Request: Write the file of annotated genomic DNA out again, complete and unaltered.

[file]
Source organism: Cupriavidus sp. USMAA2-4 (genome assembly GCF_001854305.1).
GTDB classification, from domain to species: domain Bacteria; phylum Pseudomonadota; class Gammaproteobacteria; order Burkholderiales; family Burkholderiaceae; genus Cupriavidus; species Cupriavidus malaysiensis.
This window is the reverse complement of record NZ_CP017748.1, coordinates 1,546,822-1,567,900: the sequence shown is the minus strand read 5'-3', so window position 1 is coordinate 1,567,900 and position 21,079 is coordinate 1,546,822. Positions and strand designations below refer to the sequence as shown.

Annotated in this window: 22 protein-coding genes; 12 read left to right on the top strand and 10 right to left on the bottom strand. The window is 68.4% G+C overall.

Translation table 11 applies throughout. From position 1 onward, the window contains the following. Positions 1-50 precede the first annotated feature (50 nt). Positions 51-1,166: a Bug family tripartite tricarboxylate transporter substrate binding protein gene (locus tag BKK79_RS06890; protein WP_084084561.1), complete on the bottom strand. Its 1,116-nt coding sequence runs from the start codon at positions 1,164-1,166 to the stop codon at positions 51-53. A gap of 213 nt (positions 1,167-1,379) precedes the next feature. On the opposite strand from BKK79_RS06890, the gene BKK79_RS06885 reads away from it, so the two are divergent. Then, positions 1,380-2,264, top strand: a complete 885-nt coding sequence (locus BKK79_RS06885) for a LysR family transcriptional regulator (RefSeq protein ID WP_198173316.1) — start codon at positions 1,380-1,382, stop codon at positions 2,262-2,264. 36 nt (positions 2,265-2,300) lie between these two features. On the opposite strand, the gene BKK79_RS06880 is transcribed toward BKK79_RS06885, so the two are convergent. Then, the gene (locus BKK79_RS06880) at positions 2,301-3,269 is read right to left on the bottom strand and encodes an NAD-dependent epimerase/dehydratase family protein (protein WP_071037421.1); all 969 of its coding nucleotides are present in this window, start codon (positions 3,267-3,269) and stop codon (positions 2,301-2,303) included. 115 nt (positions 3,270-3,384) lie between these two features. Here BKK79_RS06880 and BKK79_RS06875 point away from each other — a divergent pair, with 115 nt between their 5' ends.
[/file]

Source organism: Cupriavidus sp. USMAA2-4 (genome assembly GCF_001854305.1).
GTDB classification, from domain to species: domain Bacteria; phylum Pseudomonadota; class Gammaproteobacteria; order Burkholderiales; family Burkholderiaceae; genus Cupriavidus; species Cupriavidus malaysiensis.
This window is the reverse complement of record NZ_CP017748.1, coordinates 1,546,822-1,567,900: the sequence shown is the minus strand read 5'-3', so window position 1 is coordinate 1,567,900 and position 21,079 is coordinate 1,546,822. Positions and strand designations below refer to the sequence as shown.

Annotated in this window: 22 protein-coding genes; 12 read left to right on the top strand and 10 right to left on the bottom strand. The window is 68.4% G+C overall.

Translation table 11 applies throughout. From position 1 onward, the window contains the following. Positions 1-50 precede the first annotated feature (50 nt). Positions 51-1,166: a Bug family tripartite tricarboxylate transporter substrate binding protein gene (locus tag BKK79_RS06890; protein WP_084084561.1), complete on the bottom strand. Its 1,116-nt coding sequence runs from the start codon at positions 1,164-1,166 to the stop codon at positions 51-53. A gap of 213 nt (positions 1,167-1,379) precedes the next feature. On the opposite strand from BKK79_RS06890, the gene BKK79_RS06885 reads away from it, so the two are divergent. Then, positions 1,380-2,264, top strand: a complete 885-nt coding sequence (locus BKK79_RS06885) for a LysR family transcriptional regulator (RefSeq protein ID WP_198173316.1) — start codon at positions 1,380-1,382, stop codon at positions 2,262-2,264. 36 nt (positions 2,265-2,300) lie between these two features. On the opposite strand, the gene BKK79_RS06880 is transcribed toward BKK79_RS06885, so the two are convergent. Then, the gene (locus BKK79_RS06880) at positions 2,301-3,269 is read right to left on the bottom strand and encodes an NAD-dependent epimerase/dehydratase family protein (protein WP_071037421.1); all 969 of its coding nucleotides are present in this window, start codon (positions 3,267-3,269) and stop codon (positions 2,301-2,303) included. 115 nt (positions 3,270-3,384) lie between these two features. Here BKK79_RS06880 and BKK79_RS06875 point away from each other — a divergent pair, with 115 nt between their 5' ends.